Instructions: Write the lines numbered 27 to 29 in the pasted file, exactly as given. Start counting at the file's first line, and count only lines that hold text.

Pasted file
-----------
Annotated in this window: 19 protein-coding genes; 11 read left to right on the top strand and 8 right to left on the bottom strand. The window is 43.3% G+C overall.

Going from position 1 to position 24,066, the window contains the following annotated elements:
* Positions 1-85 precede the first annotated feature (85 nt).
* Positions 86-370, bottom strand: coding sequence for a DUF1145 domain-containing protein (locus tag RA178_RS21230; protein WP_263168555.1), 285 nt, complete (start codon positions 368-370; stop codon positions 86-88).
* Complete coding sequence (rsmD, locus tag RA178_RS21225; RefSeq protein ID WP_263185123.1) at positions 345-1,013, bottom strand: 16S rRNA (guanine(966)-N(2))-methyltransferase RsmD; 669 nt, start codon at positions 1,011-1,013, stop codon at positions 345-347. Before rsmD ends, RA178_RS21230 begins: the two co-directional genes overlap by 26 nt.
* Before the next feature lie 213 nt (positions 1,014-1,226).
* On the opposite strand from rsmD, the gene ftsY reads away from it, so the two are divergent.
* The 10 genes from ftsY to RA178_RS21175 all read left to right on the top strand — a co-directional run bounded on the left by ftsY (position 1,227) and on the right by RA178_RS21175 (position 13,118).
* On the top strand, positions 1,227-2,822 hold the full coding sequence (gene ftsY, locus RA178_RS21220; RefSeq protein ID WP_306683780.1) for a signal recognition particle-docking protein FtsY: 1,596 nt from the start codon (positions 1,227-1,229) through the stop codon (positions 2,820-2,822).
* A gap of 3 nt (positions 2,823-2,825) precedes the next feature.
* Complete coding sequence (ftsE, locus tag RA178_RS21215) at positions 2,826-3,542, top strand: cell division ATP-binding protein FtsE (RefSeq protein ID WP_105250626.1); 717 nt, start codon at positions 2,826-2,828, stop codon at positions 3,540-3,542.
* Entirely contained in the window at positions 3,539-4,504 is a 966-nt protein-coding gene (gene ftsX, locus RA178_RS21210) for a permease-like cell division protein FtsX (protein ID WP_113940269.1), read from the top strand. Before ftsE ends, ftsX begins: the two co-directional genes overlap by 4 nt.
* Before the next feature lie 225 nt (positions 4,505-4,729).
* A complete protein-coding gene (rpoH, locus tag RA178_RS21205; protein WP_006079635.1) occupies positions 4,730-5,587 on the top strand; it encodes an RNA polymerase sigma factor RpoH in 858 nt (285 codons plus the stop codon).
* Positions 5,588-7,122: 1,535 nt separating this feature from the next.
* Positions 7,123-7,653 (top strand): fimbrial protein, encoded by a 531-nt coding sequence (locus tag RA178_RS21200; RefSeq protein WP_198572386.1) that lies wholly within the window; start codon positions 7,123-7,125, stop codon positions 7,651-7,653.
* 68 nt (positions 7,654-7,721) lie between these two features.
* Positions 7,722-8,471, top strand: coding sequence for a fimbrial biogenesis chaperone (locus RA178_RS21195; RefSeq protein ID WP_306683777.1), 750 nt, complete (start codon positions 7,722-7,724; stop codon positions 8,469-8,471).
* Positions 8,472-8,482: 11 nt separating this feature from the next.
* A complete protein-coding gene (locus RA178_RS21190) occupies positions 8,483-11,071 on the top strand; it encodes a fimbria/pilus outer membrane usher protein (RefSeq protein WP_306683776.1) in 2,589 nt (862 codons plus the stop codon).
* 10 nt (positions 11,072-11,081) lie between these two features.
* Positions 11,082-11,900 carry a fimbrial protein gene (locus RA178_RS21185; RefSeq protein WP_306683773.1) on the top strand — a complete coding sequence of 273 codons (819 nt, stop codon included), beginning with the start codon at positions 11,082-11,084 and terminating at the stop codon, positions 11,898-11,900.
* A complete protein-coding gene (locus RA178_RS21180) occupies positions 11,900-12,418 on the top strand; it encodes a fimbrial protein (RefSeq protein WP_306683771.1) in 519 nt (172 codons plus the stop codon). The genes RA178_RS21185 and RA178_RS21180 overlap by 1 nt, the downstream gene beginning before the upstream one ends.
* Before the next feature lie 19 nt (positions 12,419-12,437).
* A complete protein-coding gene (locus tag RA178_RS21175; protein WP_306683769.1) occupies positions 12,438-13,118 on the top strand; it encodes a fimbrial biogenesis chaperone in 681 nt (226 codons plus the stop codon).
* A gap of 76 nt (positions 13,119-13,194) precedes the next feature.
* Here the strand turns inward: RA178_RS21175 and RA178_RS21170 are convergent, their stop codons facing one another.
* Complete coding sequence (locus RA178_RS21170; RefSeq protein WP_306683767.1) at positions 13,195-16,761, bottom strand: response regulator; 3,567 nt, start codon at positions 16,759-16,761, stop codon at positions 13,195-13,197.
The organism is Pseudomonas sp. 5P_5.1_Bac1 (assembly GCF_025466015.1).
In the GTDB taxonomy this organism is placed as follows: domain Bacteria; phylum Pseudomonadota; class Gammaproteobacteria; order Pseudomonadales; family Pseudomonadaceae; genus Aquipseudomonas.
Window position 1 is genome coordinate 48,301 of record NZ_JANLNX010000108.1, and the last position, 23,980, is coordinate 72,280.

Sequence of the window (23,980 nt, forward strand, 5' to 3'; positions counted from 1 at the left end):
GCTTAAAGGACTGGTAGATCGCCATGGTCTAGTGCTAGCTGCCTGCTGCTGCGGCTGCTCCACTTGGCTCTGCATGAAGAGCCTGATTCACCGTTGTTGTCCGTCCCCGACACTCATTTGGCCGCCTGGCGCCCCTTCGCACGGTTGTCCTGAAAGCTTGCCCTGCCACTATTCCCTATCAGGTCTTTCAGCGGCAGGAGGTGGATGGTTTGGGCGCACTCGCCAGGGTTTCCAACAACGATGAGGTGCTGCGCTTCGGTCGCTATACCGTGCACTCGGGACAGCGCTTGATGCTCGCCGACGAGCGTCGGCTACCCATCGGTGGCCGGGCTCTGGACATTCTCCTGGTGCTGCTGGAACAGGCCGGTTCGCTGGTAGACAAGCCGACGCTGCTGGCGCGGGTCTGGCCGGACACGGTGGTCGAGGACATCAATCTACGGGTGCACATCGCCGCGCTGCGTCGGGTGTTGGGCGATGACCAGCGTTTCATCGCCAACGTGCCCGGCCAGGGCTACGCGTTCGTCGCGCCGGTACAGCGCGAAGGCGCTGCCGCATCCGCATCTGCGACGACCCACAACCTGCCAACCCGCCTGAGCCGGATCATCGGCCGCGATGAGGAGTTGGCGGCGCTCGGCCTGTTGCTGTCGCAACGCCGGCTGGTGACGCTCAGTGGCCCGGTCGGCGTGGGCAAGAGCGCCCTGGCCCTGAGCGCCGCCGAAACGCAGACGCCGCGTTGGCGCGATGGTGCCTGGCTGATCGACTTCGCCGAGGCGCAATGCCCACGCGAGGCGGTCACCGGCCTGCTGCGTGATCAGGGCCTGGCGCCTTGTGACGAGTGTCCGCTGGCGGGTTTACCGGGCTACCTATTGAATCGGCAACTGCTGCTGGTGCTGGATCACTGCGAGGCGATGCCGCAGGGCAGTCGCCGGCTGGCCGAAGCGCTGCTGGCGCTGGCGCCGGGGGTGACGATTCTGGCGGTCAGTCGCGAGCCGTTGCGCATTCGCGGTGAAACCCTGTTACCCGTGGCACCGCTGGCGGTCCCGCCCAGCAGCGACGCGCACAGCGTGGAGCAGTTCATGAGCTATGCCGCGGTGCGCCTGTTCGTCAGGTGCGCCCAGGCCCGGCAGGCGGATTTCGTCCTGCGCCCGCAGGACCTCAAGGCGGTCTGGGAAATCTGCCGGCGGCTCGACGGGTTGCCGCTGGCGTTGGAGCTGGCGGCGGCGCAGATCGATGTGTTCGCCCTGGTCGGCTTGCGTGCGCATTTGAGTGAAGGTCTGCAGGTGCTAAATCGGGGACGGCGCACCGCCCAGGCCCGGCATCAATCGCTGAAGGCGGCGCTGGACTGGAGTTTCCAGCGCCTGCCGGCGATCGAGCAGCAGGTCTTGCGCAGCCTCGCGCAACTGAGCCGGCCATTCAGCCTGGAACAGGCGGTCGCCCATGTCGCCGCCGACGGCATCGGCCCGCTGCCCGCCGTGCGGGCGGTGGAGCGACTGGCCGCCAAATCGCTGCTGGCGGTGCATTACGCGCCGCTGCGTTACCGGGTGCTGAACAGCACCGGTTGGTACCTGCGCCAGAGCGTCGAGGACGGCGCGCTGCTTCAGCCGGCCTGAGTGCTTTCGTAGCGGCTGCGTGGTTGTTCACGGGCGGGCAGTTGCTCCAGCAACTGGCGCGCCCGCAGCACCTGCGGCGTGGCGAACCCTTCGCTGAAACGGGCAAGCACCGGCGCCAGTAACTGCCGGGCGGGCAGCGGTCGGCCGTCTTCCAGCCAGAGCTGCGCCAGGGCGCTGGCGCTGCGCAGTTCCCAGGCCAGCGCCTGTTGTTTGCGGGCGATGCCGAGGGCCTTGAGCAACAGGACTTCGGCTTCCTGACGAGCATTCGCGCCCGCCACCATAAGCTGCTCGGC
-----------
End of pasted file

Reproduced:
* Here the strand turns inward: RA178_RS21175 and RA178_RS21170 are convergent, their stop codons facing one another.
* Complete coding sequence (locus RA178_RS21170; RefSeq protein WP_306683767.1) at positions 13,195-16,761, bottom strand: response regulator; 3,567 nt, start codon at positions 16,759-16,761, stop codon at positions 13,195-13,197.
The organism is Pseudomonas sp. 5P_5.1_Bac1 (assembly GCF_025466015.1).